Why Did The USA Become Isolationist After The Great War?


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Richard Marsden answered
After WWI the USA cut herself off from involvement in world affairs and became isolationist. She refused to join the League of Nations, introduced tariffs or foreign manufacturers, and would not even ratify the Treaty of Versailles. This policy was to continue until the Japanese attacked Pearl.Harbor on Dec 7th 1941.

The reasons for this policy were numerous. Firstly, the Republicans who had a majority in the Senate were strongly against Woodrow Wilson's ideas for a League of Nations. They thought that it would drag the USA into further overseas wars meaning the death of more of their soldiers. Secondly, in 1920, Waren Harding was elected President. He too was isolationist and said, " Lets get back to normal"- which meant concentrating on making USA prosperous and forgetting about overseas issues.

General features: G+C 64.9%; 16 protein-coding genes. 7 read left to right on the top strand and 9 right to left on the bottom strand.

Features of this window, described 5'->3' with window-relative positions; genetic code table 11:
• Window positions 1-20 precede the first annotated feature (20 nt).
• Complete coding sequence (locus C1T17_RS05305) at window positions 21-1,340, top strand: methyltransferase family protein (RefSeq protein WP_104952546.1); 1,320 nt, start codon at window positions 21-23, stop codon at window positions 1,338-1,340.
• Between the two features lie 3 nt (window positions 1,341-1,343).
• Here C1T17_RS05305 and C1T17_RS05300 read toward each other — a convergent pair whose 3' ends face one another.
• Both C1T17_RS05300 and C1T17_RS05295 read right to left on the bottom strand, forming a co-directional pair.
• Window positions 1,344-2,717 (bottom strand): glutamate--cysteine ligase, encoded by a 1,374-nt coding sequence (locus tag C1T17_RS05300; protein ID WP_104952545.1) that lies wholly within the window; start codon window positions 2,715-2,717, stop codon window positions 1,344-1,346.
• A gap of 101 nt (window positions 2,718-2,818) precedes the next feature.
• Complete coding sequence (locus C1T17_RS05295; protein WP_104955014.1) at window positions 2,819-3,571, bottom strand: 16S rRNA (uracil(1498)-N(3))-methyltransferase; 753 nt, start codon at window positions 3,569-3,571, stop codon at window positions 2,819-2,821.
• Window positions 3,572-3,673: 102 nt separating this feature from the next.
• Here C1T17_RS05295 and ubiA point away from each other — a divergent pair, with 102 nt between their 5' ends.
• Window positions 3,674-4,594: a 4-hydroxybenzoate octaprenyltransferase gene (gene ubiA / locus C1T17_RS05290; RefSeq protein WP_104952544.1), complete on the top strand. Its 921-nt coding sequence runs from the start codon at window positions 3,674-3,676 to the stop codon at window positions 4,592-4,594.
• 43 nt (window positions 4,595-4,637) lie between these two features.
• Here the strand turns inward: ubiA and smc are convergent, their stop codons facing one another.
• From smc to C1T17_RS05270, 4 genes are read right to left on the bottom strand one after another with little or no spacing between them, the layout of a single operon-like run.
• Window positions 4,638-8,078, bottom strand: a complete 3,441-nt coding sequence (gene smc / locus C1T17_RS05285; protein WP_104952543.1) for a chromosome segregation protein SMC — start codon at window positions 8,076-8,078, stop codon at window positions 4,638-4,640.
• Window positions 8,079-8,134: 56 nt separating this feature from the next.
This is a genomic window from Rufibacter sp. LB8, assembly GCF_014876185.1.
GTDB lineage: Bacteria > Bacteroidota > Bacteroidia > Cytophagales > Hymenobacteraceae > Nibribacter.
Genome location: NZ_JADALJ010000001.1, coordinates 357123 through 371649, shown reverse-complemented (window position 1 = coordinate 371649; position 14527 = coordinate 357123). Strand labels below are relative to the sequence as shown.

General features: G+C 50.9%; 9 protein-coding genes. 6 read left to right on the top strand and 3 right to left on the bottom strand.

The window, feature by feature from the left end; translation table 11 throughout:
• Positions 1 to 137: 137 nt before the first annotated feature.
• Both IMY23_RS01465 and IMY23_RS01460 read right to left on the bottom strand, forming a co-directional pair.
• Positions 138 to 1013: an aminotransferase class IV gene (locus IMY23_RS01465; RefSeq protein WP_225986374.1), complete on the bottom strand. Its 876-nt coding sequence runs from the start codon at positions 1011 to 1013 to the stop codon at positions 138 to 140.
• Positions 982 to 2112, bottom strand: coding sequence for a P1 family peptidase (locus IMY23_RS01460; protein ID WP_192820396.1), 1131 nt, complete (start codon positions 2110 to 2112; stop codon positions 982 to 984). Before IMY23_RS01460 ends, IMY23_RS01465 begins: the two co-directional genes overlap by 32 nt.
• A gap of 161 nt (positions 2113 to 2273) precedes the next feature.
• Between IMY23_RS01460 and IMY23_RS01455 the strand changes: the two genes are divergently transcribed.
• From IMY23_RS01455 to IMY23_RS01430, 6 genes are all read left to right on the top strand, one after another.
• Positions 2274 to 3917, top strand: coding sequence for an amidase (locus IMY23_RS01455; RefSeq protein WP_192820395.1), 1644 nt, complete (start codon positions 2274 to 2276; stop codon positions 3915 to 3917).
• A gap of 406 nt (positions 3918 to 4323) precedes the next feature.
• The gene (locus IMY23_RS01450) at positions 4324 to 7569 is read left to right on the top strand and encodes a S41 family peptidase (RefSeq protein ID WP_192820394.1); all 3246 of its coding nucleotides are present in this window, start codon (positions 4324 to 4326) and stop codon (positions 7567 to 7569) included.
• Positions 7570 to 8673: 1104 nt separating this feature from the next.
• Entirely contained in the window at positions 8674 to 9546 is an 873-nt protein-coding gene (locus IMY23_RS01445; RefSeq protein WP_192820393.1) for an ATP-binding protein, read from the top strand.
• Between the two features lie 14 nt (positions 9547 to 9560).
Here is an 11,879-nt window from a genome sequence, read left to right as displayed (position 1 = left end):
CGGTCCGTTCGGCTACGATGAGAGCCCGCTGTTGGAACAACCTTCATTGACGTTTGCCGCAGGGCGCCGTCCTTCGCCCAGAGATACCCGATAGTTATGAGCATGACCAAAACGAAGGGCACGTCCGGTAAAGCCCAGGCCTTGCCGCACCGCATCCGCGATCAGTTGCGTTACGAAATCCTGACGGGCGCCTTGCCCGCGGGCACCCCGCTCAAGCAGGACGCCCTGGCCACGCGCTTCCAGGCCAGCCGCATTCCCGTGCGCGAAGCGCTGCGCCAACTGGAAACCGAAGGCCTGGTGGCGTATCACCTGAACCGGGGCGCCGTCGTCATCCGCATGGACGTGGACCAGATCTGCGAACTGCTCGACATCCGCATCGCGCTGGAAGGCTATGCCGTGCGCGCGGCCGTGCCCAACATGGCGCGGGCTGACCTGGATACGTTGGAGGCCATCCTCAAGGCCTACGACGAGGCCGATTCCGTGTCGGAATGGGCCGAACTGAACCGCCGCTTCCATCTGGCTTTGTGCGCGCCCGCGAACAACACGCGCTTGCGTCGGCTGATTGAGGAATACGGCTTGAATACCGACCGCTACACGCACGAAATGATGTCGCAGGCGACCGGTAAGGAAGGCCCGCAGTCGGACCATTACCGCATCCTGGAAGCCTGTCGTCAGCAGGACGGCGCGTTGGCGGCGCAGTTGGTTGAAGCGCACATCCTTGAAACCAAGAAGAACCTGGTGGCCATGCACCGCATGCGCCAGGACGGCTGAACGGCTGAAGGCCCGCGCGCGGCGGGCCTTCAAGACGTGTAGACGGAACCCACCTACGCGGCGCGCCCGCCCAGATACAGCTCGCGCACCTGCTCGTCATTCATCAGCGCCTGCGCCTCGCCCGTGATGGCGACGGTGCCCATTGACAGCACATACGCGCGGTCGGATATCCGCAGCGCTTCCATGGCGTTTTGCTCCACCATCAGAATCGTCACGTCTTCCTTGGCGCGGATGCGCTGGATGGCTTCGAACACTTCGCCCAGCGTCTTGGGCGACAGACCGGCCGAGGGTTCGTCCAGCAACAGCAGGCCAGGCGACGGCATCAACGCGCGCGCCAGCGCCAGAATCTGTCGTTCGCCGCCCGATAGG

The Senate rejected the Treaty of Versailles, partly because they did not like the President, thinking he had too big a say in foreign affairs. Many Americans saw the First World War as a conflict fought out by greedy European Empires and didn't want anything more to do with their ambitions.

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